Why collaboration is the key to the success of DryBMS
In this article, International Chamber of Shipping (ICS) Secretary General, Guy Platten explains why the partnership between RightShip and INTERCARGO strengthens the impact of the DryBMS
The team at ICS is pleased that RightShip and INTERCARGO have partnered to finalise the DryBMS. A single-minded approach to lifting expectations across the industry is vital. As we observed the broad commitment to a new standard for the dry bulk sector, we saw that the real technical work was completed to a professional level, and everyone listened carefully to each other, in order to incorporate their views, which has resulted in a standard that is reflective of a range of perspectives.
It’s been a great example of how collaboration can work in our industry. The outcome has been a unified standard, which has two big players behind it, with RightShip and INTERCARGO representing both sides behind the whole idea of improving safety and saving lives.
Why collaboration is integral to a broad uptake of the standard
I’ve worked on other projects in the industry where collaboration has been key. This past year we have seen unprecedented amount of collaboration. The ICS coordinates a range of industry meetings where all the international associations gather, we do regular Zoom calls where 20 or so people come together to share information and knowledge. We’ve all said there is so much value in these calls.
As many of us know, there are several challenges that the dry bulk sector faces, and we can’t generate solutions without the buy-in of the majority of companies that are impacted by these challenges. Through collaboration, and wide industry feedback, we allow more voices to be heard, which in turn has generated considerable support for the DryBMS. Because of this, we believe that most businesses will go on to implement the standard in their day-to-day operations.
There has been so much collaboration and co-operation with the IMO and international labour societies. We’re seeing our industry come together like never before. We’ve developed standards for crew changes protocols and worked with our research and development fund to ensure comprehensive consultation has taken place.
DryBMS is proof that we’re better together. Now that RightShip and INTERCARGO have joined forces, we have a tangible output that our whole industry can be proud of.
Independent governance will ensure ongoing support
While it has been essential for RightShip and INTERCARGO to develop the final draft standard, it’s important for an independent NGO to implement and oversee it as we move forward. There is an agreement that it should be a non-profit, independent of owners and charterers, but with the backing of both sides which is the beauty of it.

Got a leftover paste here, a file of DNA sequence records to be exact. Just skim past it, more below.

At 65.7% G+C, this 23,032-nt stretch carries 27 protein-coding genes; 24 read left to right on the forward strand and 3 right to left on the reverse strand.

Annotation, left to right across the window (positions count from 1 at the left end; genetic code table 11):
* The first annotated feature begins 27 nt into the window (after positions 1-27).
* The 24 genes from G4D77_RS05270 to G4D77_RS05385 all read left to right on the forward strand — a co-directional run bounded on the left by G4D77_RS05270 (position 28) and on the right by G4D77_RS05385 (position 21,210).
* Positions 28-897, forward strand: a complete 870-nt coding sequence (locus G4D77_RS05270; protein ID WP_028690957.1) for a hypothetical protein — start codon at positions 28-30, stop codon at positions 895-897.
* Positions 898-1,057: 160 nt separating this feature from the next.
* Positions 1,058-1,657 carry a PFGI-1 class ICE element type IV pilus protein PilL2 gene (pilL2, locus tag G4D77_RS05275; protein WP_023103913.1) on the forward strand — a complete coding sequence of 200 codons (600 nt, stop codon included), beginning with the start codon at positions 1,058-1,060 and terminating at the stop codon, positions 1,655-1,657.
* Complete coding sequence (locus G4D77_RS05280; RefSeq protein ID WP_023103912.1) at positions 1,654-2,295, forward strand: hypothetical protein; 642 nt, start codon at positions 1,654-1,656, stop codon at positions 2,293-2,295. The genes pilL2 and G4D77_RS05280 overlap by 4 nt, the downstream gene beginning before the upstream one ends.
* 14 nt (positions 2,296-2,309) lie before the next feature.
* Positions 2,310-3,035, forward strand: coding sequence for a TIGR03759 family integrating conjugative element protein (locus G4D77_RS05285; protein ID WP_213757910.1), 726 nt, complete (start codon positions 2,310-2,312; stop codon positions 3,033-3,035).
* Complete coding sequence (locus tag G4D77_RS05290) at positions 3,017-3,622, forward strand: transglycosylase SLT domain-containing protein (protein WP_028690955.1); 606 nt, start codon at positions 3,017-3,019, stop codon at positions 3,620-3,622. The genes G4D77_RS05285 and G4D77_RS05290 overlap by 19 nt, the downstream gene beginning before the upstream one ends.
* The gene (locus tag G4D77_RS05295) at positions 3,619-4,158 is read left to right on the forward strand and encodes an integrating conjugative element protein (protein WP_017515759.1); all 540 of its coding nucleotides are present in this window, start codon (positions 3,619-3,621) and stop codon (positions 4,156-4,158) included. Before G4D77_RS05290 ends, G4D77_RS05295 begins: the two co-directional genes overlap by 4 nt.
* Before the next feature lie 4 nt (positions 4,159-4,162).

The remit of the NGO is quite focused. It’s not there to lobby, there is a simple objective to raise standards in the dry bulk fleet. Right now, we hope more people will sign up and take part.
One thing we’ve learned in the pandemic is that we can achieve so much more by working together. Overall, our industry has united to solve the crew change issue and improve on that process.
Real world implications of the DryBMS
When I worked for the Royal National Lifeboat Institution, I had to do inspections. If an accident occurred, I had to find out what went wrong. That’s why we need the DryBMS. It will allow you to navigate you through best practice procedures and understand how to progress. Its practical, here to raise the standards and to tangibly cut accidents.
We’ve hit a great milestone with the final draft standard, but now it’s time to ensure it is implemented with true safety culture in mind. It’s not about checklists. Rather, it will help to truly changing attitudes and ensure a collective safety mindset. If you have a good strong safety culture, then you almost don’t need checklists, they are then just there as a guide. Because DryBMS has been such a collaborative process, there is a pattern starting to emerge: culture and communication must be strengthened for DryBMS to have the most impact.
To do this, we must increase communications technology that connects ships to the shore. I spoke with a seafarer friend of mine recently, he said the shipping company office ashore really did step up during the crewing crisis in communicating and reassuring their crews that everything was being done to undertake crew changes when possible. Communication is everything. We need to see the shore telling the ship’s crew it’s important to be safe.
Read the DryBMS final draft standard here